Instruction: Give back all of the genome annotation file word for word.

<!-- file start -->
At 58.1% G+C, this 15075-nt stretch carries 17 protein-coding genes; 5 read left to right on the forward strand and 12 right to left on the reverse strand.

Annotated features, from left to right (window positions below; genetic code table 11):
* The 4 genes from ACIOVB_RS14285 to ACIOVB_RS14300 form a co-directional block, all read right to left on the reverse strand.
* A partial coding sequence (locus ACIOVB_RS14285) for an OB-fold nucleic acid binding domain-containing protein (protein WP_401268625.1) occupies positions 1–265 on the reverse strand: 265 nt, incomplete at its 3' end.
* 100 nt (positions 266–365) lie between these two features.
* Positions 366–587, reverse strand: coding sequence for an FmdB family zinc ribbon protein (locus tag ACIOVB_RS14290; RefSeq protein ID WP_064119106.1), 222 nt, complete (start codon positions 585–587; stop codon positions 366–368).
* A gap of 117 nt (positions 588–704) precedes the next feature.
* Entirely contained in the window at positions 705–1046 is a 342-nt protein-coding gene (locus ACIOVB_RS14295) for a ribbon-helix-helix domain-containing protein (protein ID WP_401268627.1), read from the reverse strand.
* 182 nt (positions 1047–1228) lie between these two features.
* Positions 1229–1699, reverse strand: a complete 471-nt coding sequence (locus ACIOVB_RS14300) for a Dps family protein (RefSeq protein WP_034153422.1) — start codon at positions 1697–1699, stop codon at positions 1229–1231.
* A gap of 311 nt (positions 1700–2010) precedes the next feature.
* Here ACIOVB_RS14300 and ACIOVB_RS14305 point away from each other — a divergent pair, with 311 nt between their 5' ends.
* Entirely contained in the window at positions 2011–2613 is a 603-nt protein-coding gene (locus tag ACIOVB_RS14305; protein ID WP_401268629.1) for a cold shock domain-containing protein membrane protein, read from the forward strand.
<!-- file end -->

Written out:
At 58.1% G+C, this 15075-nt stretch carries 17 protein-coding genes; 5 read left to right on the forward strand and 12 right to left on the reverse strand.

Annotated features, from left to right (window positions below; genetic code table 11):
* The 4 genes from ACIOVB_RS14285 to ACIOVB_RS14300 form a co-directional block, all read right to left on the reverse strand.
* A partial coding sequence (locus ACIOVB_RS14285) for an OB-fold nucleic acid binding domain-containing protein (protein WP_401268625.1) occupies positions 1–265 on the reverse strand: 265 nt, incomplete at its 3' end.
* 100 nt (positions 266–365) lie between these two features.
* Positions 366–587, reverse strand: coding sequence for an FmdB family zinc ribbon protein (locus tag ACIOVB_RS14290; RefSeq protein ID WP_064119106.1), 222 nt, complete (start codon positions 585–587; stop codon positions 366–368).
* A gap of 117 nt (positions 588–704) precedes the next feature.
* Entirely contained in the window at positions 705–1046 is a 342-nt protein-coding gene (locus ACIOVB_RS14295) for a ribbon-helix-helix domain-containing protein (protein ID WP_401268627.1), read from the reverse strand.
* 182 nt (positions 1047–1228) lie between these two features.
* Positions 1229–1699, reverse strand: a complete 471-nt coding sequence (locus ACIOVB_RS14300) for a Dps family protein (RefSeq protein WP_034153422.1) — start codon at positions 1697–1699, stop codon at positions 1229–1231.
* A gap of 311 nt (positions 1700–2010) precedes the next feature.
* Here ACIOVB_RS14300 and ACIOVB_RS14305 point away from each other — a divergent pair, with 311 nt between their 5' ends.
* Entirely contained in the window at positions 2011–2613 is a 603-nt protein-coding gene (locus tag ACIOVB_RS14305; protein ID WP_401268629.1) for a cold shock domain-containing protein membrane protein, read from the forward strand.